Martin Packer's points RE: [xmca] Copernicus, Darwin and Bohr

From: Tony Whitson <twhitson who-is-at>
Date: Tue Jun 26 2007 - 17:17:37 PDT

I agree with Martin’s basic points.

Martin asks about ‘the insistence that "there is no thinking without
tools".’ I’m not certain that I understand what’s being claimed by this.
Peirce said “all thought is in signs.” Is the idea something like that? But
for Peirce, signs are not tools of/for thought, they are the mode of being
of thought itself—i.e., thought is always fundamentally semiosic.

It seems that “toolforthoughts” as a one-word plural noun is an attempt to
eliminate the syntax of “tools for thought” that would render tools and
thoughts as two interrelated things. But if that is the attempt, I’m not
sure it succeeds. The syntax is preserved even inside the one-word plural,
and the unity or non-unity of tool and thought is not developed enough to
clarify what this means—at least for my own limited powers of comprehension.

Latour’s use of actants is something he himself describes as a semiotic
turn. But Latour’s “semiotics” comes from Greimas, not from Peirce (or
“Pierce,” as Latour spells it—confirming that he really doesn’t know). The
structuralist semiotics of Greimas (which I respect, and have used myself
for limited purposes) is derived from Saussure, and is squarely founded on
binaries and dualisms, such as those between signifier and signified, or the
realm of pure thought and the realms of oppositionally-structured concepts
and vocabulary (never mind the realm of concrete things in the material
world, which is another thing entirely.

Latour’s “symmetry” is symmetry between human and non-human actants, as in
science and nature; presupposing a dualism to be reconciled—a dualism that
is not recognized in the first place from a Peircean perspective.

As for Martin’s point about ‘access to the literacies that, one might argue,
offer the possibility for freedom, for a different kind of thinking that
steps out of "the system," at least for a moment’:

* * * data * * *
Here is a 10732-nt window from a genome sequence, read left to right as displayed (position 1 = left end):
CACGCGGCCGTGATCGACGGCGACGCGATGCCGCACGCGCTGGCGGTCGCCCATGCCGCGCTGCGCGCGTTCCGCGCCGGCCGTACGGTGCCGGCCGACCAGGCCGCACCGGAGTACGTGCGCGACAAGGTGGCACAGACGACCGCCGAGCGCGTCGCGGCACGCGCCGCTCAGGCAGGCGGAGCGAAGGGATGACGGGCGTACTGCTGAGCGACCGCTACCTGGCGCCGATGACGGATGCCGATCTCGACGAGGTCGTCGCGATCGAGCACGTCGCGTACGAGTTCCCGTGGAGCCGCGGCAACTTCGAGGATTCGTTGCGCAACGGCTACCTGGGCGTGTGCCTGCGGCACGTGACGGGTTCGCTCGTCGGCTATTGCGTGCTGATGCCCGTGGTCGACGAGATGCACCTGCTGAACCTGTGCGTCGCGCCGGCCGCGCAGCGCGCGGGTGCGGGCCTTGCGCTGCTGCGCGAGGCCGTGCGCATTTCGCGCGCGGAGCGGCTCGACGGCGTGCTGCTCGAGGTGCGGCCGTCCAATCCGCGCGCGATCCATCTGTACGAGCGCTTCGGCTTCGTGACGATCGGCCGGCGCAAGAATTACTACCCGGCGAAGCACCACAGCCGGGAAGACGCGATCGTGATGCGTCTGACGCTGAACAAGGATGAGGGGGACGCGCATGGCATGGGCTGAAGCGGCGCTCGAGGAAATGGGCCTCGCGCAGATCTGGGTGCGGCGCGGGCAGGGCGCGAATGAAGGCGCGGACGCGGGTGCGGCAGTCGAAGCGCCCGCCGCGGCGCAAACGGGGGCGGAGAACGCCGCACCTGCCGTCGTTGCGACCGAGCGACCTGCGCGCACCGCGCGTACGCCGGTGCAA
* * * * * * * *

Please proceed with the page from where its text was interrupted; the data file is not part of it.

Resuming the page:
Sociologically, I tend to think of the current hegemonic order as one that
in which the needs of capitalism are prioritized. There are a few
institutionalized sectors such as law, medicine, education, and religion in
which cultural-historical tradition provides some basis for operating on
principles that are not subservient to the needs of capital or the dictates
of capitalists and employers/managers. This is in principle, of course, and
often not realized in actuality. But I would argue that it is not just na´ve
to seek realization of counter-hegemonic possibilities. This requires
competence in the distinctive discourses of these worlds of practice. If
critical intelligentia are ready to abandon even the hope of
counterhegemonic autonomy in education, law, medicine, etc., that will leave
only the church as an institution with any capacity to operate on principles
other than those of the capitalist marketplace, and if that’s our only
choice, I’ll take the capitalism, thank you.

Jay points to MySpace as a space for life that NewsCorp can’t control.
Actually, I found Jay’s entire post enlightening, as providing some grounds
for hope in the future he envisions; but not enough to satisfy my doubts.
The thing about hegemony is that it does not NEED to CONTROL: It only needs
to articulate relationships within the hegemonic order. Not only
uncontrolled, but even oppositional cultures and developments can be
articulated (i.e. linked or joined) into their places within the hegemonic
order in ways that render them not really (i.e., effectively)
counter-hegemonic. “MySpace” seems like it could be a perfect example of
this – we can have all the uncontrolled MySpaces we want, what we don’t have
is the OURSPACEs for activity that really could provide the kinds of
activities that Martin writes about.

What do you think?

-----Original Message-----
From: [] On
Behalf Of Martin Packer
Sent: Tuesday, June 26, 2007 12:26 PM
To: eXtended Mind, Culture, Activity
Subject: Re: [xmca] Copernicus, Darwin and Bohr

Some quick thoughts...

The "premise that persons and artifacts are equivalent actants" might be
viewed as the triumph of scientistic, materialist reductionism, no? People
are just soft machines, after all. And the insistence that "there is no
thinking without tools" is a wonderful limitation of thinking to no more
instrumental calculation.

And what better way to ensure that people really are no more than soft
machines, extensions of technology, than to deny them access to the
literacies that, one might argue, offer the possibility for freedom, for a
different kind of thinking that steps out of "the system," at least for a

What do you think? Do you think?


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